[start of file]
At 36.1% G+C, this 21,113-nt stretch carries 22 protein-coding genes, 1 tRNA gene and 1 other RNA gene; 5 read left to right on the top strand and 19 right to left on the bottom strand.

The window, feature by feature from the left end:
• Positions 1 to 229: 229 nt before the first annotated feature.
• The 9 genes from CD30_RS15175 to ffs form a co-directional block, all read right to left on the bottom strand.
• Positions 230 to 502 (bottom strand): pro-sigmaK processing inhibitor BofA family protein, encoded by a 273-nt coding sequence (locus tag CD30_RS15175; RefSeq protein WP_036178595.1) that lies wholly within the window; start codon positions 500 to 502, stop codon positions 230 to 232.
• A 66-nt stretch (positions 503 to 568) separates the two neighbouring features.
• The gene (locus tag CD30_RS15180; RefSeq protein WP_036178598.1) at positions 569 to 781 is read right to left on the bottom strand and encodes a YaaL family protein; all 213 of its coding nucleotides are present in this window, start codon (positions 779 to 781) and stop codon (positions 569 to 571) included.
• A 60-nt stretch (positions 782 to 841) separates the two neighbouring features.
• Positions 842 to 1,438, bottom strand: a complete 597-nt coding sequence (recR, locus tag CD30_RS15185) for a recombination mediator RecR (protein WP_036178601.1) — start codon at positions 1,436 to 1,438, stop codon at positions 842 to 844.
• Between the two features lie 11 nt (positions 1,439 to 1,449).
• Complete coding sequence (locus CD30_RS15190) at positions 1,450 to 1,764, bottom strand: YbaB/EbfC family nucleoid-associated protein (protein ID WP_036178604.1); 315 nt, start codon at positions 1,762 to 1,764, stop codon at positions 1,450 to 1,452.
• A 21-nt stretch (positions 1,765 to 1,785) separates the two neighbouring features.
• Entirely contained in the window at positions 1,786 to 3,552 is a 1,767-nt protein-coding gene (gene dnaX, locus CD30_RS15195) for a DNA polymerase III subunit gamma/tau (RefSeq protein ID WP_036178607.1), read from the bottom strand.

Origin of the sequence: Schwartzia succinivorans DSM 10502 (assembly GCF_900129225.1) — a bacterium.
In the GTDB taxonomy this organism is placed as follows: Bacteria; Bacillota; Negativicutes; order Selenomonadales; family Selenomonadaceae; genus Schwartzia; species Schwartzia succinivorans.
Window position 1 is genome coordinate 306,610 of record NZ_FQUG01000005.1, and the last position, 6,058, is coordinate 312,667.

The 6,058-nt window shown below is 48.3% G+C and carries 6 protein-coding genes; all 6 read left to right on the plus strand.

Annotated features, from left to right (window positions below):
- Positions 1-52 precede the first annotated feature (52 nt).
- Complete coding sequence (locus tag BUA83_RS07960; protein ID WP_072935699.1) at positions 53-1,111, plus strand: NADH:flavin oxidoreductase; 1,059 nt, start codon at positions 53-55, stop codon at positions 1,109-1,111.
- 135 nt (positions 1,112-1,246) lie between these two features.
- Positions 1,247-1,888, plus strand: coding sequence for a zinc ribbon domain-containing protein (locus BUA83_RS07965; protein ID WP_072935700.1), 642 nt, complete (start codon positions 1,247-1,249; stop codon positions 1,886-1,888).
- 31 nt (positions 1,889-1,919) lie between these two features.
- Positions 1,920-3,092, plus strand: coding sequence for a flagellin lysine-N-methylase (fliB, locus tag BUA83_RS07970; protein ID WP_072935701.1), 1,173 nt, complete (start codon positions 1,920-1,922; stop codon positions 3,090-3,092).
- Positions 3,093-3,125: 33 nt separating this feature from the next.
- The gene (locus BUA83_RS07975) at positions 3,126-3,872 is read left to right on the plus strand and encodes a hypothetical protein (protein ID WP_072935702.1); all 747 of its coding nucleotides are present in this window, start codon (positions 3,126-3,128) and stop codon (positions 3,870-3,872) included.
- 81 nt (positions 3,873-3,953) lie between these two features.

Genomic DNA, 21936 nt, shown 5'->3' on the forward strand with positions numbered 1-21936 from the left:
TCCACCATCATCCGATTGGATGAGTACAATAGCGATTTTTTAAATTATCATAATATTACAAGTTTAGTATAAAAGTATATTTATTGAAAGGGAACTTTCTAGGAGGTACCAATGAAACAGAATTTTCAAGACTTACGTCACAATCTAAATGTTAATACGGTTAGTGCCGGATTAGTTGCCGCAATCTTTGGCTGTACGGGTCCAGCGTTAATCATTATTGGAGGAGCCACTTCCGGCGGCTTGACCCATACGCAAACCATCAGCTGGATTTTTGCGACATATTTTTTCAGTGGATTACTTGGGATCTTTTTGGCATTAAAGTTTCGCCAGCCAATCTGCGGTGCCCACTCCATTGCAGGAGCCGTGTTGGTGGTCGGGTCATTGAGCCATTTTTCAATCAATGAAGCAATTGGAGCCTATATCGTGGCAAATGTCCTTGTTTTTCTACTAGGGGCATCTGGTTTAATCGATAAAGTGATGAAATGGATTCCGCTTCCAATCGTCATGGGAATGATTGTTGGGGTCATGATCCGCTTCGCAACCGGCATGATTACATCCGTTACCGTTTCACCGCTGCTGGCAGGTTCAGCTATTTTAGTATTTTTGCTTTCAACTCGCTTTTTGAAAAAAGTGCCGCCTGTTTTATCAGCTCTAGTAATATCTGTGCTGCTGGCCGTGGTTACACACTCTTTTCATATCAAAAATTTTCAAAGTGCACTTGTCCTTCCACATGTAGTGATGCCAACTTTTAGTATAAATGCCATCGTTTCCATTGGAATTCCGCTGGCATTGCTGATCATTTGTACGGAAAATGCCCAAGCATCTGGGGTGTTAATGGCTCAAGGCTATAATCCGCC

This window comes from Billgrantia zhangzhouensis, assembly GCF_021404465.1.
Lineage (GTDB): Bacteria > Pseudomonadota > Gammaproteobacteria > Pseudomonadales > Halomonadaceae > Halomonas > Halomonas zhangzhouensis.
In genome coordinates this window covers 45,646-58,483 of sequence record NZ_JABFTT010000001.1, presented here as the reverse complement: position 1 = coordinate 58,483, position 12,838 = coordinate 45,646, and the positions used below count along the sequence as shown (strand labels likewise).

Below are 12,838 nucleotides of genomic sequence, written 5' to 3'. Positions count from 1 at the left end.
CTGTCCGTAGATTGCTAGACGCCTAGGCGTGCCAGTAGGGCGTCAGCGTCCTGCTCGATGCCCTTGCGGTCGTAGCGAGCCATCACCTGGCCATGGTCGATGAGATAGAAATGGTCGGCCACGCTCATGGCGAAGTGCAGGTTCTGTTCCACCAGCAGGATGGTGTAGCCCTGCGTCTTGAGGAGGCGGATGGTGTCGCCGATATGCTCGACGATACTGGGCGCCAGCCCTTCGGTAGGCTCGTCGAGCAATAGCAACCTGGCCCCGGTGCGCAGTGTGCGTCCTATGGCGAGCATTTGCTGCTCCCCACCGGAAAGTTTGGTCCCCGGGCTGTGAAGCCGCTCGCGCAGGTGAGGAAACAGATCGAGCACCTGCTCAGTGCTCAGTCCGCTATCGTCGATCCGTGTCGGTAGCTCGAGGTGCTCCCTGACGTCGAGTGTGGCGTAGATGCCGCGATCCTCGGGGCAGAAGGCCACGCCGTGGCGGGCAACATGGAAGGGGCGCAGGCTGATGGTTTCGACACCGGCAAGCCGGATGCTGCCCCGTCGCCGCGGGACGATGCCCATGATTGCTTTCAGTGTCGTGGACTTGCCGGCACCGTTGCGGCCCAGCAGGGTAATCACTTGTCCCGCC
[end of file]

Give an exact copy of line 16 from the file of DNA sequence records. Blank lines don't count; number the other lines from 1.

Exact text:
Window position 1 is genome coordinate 306,610 of record NZ_FQUG01000005.1, and the last position, 6,058, is coordinate 312,667.